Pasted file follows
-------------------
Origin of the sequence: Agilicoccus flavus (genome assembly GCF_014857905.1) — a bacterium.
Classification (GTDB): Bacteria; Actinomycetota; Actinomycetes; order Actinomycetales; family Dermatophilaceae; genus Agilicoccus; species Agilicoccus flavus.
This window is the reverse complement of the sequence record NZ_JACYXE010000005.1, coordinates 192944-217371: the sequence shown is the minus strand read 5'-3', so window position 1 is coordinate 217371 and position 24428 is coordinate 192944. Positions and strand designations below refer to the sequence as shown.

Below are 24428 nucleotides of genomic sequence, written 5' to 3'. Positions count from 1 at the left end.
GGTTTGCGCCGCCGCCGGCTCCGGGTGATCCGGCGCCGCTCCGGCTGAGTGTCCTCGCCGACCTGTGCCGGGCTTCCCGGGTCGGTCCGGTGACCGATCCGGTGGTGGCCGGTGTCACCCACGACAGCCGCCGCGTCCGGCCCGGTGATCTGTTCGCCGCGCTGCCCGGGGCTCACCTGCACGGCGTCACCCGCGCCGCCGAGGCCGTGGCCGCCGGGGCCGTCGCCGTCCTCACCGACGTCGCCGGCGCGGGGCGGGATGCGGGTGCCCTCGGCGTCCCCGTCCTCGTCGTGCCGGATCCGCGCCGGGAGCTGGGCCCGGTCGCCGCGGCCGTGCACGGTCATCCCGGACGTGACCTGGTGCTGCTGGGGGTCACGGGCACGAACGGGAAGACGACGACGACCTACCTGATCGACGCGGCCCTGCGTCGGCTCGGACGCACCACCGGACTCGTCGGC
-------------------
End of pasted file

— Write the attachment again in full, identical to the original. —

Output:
Origin of the sequence: Agilicoccus flavus (genome assembly GCF_014857905.1) — a bacterium.
Classification (GTDB): Bacteria; Actinomycetota; Actinomycetes; order Actinomycetales; family Dermatophilaceae; genus Agilicoccus; species Agilicoccus flavus.
This window is the reverse complement of the sequence record NZ_JACYXE010000005.1, coordinates 192944-217371: the sequence shown is the minus strand read 5'-3', so window position 1 is coordinate 217371 and position 24428 is coordinate 192944. Positions and strand designations below refer to the sequence as shown.

Below are 24428 nucleotides of genomic sequence, written 5' to 3'. Positions count from 1 at the left end.
GGTTTGCGCCGCCGCCGGCTCCGGGTGATCCGGCGCCGCTCCGGCTGAGTGTCCTCGCCGACCTGTGCCGGGCTTCCCGGGTCGGTCCGGTGACCGATCCGGTGGTGGCCGGTGTCACCCACGACAGCCGCCGCGTCCGGCCCGGTGATCTGTTCGCCGCGCTGCCCGGGGCTCACCTGCACGGCGTCACCCGCGCCGCCGAGGCCGTGGCCGCCGGGGCCGTCGCCGTCCTCACCGACGTCGCCGGCGCGGGGCGGGATGCGGGTGCCCTCGGCGTCCCCGTCCTCGTCGTGCCGGATCCGCGCCGGGAGCTGGGCCCGGTCGCCGCGGCCGTGCACGGTCATCCCGGACGTGACCTGGTGCTGCTGGGGGTCACGGGCACGAACGGGAAGACGACGACGACCTACCTGATCGACGCGGCCCTGCGTCGGCTCGGACGCACCACCGGACTCGTCGGC